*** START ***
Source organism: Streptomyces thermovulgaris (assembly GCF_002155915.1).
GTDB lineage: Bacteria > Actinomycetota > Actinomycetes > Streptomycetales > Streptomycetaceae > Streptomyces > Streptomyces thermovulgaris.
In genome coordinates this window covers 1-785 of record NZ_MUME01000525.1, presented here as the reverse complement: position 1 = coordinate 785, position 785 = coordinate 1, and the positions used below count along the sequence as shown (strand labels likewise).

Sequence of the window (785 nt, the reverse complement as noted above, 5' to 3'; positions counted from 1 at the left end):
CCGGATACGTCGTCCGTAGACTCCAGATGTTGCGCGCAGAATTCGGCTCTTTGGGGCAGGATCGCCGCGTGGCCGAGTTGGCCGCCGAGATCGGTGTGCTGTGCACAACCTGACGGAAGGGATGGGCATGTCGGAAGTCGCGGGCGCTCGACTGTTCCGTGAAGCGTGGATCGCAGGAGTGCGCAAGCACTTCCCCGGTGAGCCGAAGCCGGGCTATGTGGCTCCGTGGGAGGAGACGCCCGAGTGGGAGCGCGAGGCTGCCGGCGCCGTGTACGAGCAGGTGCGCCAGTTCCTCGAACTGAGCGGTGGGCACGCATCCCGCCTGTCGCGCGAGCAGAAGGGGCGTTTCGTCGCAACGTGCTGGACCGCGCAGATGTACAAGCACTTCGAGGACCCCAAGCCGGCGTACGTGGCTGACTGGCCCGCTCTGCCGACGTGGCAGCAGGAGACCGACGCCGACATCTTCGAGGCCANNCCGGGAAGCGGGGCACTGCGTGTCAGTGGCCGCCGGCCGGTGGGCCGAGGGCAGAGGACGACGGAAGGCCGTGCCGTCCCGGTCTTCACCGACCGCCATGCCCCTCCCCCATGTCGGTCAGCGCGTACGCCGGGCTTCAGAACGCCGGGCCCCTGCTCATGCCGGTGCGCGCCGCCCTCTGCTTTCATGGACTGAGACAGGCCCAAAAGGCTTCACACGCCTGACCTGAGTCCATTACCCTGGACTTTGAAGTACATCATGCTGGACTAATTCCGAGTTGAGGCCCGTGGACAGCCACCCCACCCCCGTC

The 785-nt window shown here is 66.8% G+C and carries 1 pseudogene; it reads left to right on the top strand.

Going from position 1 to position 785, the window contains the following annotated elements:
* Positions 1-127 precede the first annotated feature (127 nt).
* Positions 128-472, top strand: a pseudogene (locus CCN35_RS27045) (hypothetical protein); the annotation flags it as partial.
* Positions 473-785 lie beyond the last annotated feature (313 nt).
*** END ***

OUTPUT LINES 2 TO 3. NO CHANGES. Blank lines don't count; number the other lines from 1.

GTDB lineage: Bacteria > Actinomycetota > Actinomycetes > Streptomycetales > Streptomycetaceae > Streptomyces > Streptomyces thermovulgaris.
In genome coordinates this window covers 1-785 of record NZ_MUME01000525.1, presented here as the reverse complement: position 1 = coordinate 785, position 785 = coordinate 1, and the positions used below count along the sequence as shown (strand labels likewise).